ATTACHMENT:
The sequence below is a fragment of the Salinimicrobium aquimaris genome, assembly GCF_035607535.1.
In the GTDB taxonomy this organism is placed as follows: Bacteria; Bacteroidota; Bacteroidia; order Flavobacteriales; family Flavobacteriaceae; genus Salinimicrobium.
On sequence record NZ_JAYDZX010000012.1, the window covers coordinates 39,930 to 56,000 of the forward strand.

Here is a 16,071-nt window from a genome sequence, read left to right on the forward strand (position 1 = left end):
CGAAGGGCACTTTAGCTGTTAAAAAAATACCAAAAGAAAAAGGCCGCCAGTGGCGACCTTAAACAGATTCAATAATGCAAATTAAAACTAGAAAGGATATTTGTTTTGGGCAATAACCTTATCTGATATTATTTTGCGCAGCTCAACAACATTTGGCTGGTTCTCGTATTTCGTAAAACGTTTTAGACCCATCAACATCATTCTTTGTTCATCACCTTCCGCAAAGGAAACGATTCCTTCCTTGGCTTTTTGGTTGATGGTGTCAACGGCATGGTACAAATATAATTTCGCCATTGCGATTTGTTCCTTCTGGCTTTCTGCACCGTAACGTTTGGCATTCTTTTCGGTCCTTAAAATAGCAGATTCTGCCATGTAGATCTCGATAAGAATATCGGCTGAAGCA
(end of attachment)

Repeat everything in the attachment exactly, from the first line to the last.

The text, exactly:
The sequence below is a fragment of the Salinimicrobium aquimaris genome, assembly GCF_035607535.1.
In the GTDB taxonomy this organism is placed as follows: Bacteria; Bacteroidota; Bacteroidia; order Flavobacteriales; family Flavobacteriaceae; genus Salinimicrobium.
On sequence record NZ_JAYDZX010000012.1, the window covers coordinates 39,930 to 56,000 of the forward strand.

Here is a 16,071-nt window from a genome sequence, read left to right on the forward strand (position 1 = left end):
CGAAGGGCACTTTAGCTGTTAAAAAAATACCAAAAGAAAAAGGCCGCCAGTGGCGACCTTAAACAGATTCAATAATGCAAATTAAAACTAGAAAGGATATTTGTTTTGGGCAATAACCTTATCTGATATTATTTTGCGCAGCTCAACAACATTTGGCTGGTTCTCGTATTTCGTAAAACGTTTTAGACCCATCAACATCATTCTTTGTTCATCACCTTCCGCAAAGGAAACGATTCCTTCCTTGGCTTTTTGGTTGATGGTGTCAACGGCATGGTACAAATATAATTTCGCCATTGCGATTTGTTCCTTCTGGCTTTCTGCACCGTAACGTTTGGCATTCTTTTCGGTCCTTAAAATAGCAGATTCTGCCATGTAGATCTCGATAAGAATATCGGCTGAAGCA